NEW YORK (CNS) — There’s punk in the fancy, cultural, Johnny Rotten sense of the term, and then there’s the plain old meaning of the word before it went all meta on us.
The latter perfectly captures the character who lends his name to the vengeance-driven Marvel Comics adaptation Deadpool (Fox).
Sarcasm and splatter predominate in director Tim Miller’s profile of a smart-alecky antihero (Ryan Reynolds) whose machine-gun patter, while undeniably clever at a certain level, reveals a profoundly distorted view of the world. His debased witticisms drag viewers down rather than enlightening them.
These baleful bon mots are delivered along the course of a nasty odyssey marked by relentless grittiness and a series of unpleasant experiences. In fact, as conjured up by screenwriters Rhett Reese and Paul Wernick — as well as Deadpool’s creators in print, Fabian Nicieza and Rob Liefeld — the protagonist’s biography is, for the most part, a machismo-saturated adolescent fantasy.
Thus, Wade Wilson, as he’s originally known, is a former Special Forces operative — what else would he be? — whose combat experiences, though merely hinted at, have left him as jaded as any existentialist philosopher sipping coffee in a Left Bank cafe. And when he finds true love, wouldn’t you know, it’s with a hooker, Vanessa Carlysle by name (Morena Baccarin).
Wade and Vanessa connect emotionally based on their shared status as damaged goods — if only the world understood us! But their carnal bond is such that we’re shown (all too explicitly) a yearlong round of bedroom romps celebrating the passing holidays. No time for midnight mass in this pair’s Yule.
Even an antihero needs his quest, though, and must be tested by adversity. So Wade takes a bathroom break from Vanessa’s charms, collapses, and is promptly diagnosed with terminal cancer.
Cue a mysterious, unnamed stranger from central casting (Jed Rees) who offers Wade an unorthodox but complete cure. The “treatment” that follows not only heals Wade but transforms him into a superhero with a self-regenerating body. Yet the process involves a series of horrific tortures — something to do with stress unlocking mutant genes — and also winds up horribly disfiguring him.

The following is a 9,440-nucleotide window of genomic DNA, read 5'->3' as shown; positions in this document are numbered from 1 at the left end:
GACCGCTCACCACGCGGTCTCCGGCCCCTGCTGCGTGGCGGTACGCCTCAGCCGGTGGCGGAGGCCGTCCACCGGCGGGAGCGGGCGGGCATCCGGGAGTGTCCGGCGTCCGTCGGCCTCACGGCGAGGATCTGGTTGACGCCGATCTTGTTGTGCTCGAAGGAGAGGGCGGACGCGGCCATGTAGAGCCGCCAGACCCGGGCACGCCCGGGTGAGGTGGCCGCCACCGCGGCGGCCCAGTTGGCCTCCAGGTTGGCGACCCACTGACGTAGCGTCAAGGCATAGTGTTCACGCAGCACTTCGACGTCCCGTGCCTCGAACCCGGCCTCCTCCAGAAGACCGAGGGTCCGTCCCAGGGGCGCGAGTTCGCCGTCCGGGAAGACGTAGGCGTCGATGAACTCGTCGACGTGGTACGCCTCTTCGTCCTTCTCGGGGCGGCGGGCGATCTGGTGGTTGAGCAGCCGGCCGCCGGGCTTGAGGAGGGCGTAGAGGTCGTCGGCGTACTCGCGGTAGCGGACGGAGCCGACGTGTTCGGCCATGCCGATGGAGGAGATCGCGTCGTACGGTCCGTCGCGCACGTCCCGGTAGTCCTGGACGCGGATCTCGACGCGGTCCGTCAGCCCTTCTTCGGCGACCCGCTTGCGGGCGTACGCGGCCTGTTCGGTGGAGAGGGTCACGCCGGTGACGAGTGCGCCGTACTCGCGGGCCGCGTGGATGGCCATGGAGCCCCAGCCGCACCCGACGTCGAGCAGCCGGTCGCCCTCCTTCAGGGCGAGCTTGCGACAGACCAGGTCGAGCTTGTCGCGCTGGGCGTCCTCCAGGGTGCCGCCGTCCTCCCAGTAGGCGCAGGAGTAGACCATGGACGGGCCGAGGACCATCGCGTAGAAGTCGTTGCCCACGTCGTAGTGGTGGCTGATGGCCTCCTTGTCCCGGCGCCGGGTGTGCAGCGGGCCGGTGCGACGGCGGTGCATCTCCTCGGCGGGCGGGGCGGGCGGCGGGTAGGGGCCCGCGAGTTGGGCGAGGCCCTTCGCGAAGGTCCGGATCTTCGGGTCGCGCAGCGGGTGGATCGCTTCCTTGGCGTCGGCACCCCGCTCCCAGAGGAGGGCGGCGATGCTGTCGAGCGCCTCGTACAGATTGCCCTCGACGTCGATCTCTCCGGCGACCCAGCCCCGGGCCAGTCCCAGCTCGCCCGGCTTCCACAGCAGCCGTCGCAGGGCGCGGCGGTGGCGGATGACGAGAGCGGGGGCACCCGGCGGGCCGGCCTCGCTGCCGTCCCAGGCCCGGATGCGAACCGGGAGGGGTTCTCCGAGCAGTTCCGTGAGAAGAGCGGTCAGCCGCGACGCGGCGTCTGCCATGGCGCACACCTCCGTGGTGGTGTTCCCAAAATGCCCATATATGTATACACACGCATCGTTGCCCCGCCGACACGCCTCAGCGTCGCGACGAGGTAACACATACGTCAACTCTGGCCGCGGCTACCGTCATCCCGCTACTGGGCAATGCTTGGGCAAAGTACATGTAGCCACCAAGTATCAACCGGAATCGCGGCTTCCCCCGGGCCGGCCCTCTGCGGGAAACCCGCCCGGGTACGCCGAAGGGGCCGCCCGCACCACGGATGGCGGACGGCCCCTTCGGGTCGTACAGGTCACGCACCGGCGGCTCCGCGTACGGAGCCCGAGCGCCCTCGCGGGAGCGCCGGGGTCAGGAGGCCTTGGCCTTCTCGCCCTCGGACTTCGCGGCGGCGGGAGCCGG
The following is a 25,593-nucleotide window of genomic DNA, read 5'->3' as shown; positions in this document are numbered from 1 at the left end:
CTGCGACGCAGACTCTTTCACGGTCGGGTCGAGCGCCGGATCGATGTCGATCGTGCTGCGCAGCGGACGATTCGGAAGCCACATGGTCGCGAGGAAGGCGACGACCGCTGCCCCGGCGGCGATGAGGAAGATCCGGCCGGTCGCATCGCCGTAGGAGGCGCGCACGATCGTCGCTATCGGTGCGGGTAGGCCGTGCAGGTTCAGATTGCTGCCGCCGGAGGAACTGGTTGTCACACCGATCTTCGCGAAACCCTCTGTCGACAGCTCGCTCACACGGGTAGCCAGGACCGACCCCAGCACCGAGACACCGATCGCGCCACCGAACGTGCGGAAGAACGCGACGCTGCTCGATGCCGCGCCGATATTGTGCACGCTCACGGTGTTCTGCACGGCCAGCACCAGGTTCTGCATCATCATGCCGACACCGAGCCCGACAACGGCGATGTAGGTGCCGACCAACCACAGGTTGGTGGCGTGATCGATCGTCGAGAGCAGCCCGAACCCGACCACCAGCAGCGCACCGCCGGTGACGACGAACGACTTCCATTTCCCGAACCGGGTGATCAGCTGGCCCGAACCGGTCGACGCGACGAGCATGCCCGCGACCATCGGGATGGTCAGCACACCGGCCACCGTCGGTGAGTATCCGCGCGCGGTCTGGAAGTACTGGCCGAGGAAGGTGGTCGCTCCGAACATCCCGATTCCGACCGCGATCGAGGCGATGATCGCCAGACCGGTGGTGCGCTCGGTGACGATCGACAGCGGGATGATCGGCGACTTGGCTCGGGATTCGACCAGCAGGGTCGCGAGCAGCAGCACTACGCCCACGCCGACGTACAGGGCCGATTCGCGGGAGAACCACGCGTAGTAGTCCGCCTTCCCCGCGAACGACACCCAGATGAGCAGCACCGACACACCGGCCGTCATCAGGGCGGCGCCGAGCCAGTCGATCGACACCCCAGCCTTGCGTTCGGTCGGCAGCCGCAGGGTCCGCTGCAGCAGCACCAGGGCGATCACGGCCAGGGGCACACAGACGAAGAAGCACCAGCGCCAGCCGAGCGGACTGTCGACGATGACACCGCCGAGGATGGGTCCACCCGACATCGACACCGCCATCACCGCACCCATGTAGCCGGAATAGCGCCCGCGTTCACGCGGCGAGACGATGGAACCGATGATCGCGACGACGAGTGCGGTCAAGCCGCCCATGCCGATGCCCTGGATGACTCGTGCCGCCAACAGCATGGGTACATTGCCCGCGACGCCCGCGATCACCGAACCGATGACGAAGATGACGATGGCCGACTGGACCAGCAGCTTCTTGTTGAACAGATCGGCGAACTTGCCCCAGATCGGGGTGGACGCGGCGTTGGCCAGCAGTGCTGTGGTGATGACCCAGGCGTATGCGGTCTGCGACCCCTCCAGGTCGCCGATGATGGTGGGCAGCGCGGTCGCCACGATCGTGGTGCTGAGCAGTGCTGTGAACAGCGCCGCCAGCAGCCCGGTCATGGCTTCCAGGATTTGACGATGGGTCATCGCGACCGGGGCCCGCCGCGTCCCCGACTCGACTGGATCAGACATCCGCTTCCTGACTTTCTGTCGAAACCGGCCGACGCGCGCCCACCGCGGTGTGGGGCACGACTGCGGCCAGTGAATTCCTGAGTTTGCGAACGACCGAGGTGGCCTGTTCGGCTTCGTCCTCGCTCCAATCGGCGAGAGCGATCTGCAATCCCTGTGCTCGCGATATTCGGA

More than a little teed off by his descent from Ryan Reynolds to the Elephant Man, Deadpool, as he’s now known — please don’t ask why — resolves to catch up with and kill his principal tormentor, a British sounding sadist who goes by the moniker Ajax (Ed Skrein). As if to befuddle Homer fans everywhere, Ajax has an Achilles heel, to wit, his given name is Francis.
Francis, can you imagine? Oh, the lack of testosterone! Wade/Deadpool teases him with a degree of cruelty not to be found this side of your local schoolyard.
So far so good for the ordinary fanboy. But undiluted masculinity is rather politically incorrect.
So, apparently in keeping with his comic-book antecedents, the screen version of Deadpool’s persona comes complete with vague hints of bisexuality. These carry over to his relationship with Vanessa, who experiments with a deviant inversion of gender roles that should have no place in a mainstream movie whatever its rating.